These examples are from the Council of State Governments’ Justice Center, Federal Interagency Reentry Council’s Reentry MythBusters series. Additional Mythbusters can be found on their website.
MYTH: Businesses and employers have no way to protect themselves from potential property and monetary losses should an individual they hire prove to be dishonest.
FACT: Through the Federal Bonding Program, funded and administered by the U.S. Department of Labor, fidelity insurance bonds are available to indemnify employers for loss of money or property sustained through the dishonest acts of their employees (i.e., theft, forgery, larceny, and embezzlement).
MYTH: An employer can get a copy of your criminal history from companies that do background checks without your permission.
FACT: According to the Fair Credit Reporting Act, employers must receive a person’s permission, usually in writing, before asking a background screening company to run a criminal history report for that person. If an applicant does not permit the background check, the potential employer may elect not to review his or her application for employment. If an applicant permits the background check and then is denied employment because of information in the report, the potential employer must follow several legal obligations to justify that denial. These obligations include providing applicants with the name, address, and telephone number of the company that supplied the criminal history report; advising them of their right to dispute the accuracy or completeness of any information in the report; and explaining that they have the right to request an additional free report from the same company.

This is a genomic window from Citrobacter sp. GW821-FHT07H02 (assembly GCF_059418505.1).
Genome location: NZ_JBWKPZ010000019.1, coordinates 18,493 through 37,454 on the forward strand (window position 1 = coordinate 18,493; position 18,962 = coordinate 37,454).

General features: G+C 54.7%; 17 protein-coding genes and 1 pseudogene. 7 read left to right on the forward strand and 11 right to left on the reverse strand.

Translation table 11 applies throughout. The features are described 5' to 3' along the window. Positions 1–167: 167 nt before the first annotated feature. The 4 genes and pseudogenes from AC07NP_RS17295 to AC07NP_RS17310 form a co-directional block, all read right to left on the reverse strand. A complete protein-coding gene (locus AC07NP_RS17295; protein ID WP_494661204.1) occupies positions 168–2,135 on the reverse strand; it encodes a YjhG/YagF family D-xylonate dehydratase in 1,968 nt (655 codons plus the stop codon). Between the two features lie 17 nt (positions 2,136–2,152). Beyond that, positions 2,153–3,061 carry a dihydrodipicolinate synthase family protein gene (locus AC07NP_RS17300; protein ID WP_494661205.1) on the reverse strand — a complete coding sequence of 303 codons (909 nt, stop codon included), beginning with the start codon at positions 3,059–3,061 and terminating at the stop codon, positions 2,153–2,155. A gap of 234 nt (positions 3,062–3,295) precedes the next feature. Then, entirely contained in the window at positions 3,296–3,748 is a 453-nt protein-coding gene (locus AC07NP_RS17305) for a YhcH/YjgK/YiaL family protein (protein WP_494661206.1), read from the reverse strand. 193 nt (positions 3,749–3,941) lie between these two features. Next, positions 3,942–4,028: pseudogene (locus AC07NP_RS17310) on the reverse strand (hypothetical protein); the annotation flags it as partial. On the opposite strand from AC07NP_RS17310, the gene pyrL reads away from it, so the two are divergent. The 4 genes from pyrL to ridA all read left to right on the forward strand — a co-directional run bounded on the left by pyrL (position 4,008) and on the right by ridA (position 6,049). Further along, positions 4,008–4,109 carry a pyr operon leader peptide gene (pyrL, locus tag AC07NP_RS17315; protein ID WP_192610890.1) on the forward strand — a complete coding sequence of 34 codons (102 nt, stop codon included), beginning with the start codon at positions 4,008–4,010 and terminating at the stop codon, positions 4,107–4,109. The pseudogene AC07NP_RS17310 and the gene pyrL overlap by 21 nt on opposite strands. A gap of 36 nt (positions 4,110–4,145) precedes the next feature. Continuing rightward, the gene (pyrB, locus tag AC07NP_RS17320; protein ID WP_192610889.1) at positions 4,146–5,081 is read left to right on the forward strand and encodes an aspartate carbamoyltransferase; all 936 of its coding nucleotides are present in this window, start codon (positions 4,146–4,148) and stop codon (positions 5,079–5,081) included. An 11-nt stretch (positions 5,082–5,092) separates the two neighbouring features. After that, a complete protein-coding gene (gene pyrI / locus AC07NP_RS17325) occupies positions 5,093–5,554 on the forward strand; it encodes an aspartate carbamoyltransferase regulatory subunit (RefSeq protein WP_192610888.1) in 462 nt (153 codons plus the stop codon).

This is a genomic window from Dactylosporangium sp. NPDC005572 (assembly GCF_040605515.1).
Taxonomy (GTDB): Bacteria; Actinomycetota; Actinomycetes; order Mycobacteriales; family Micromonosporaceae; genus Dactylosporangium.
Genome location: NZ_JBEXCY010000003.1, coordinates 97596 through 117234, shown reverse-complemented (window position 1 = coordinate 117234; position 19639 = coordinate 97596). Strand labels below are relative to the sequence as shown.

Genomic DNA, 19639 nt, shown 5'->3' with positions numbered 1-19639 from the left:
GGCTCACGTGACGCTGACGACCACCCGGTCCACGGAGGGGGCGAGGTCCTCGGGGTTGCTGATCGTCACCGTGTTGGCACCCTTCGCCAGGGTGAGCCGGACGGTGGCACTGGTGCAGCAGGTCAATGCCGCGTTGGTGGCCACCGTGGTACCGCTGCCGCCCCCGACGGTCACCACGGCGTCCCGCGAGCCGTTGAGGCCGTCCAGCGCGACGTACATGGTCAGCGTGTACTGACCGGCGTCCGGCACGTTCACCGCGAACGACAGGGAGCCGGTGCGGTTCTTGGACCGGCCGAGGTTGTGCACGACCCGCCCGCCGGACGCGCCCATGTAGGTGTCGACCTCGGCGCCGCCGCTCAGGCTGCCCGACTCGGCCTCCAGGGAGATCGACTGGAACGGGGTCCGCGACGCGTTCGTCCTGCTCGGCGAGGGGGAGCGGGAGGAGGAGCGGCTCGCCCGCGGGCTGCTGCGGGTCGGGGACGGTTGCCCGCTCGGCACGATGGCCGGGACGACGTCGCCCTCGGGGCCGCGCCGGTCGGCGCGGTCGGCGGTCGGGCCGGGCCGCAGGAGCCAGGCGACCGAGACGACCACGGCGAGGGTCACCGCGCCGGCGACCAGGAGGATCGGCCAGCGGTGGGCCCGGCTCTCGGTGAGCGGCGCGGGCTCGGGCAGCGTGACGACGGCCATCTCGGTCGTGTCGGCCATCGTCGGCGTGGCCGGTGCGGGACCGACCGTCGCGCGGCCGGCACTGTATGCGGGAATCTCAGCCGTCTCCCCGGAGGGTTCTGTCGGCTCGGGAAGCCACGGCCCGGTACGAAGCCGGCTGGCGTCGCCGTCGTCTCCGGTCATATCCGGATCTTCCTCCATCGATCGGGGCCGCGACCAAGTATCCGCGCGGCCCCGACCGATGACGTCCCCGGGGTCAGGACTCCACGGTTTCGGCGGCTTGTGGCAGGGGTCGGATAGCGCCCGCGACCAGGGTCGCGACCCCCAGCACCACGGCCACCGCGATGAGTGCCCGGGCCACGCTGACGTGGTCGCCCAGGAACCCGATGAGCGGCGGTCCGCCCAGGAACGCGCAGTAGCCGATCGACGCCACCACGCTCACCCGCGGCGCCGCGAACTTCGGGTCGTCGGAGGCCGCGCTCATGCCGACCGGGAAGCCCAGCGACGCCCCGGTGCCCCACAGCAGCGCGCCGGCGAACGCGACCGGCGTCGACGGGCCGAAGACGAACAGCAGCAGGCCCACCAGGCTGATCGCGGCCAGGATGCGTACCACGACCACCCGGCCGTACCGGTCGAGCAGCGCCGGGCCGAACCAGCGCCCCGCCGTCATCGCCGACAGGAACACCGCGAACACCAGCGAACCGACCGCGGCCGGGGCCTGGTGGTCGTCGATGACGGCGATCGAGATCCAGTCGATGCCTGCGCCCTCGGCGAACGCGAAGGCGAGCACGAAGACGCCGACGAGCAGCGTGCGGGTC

MYTH: Employers are offered no federal income tax advantage by hiring an ex-felon.
FACT: Employers can save money on their federal income taxes through the Work Opportunity Tax Credit by hiring ex-felons.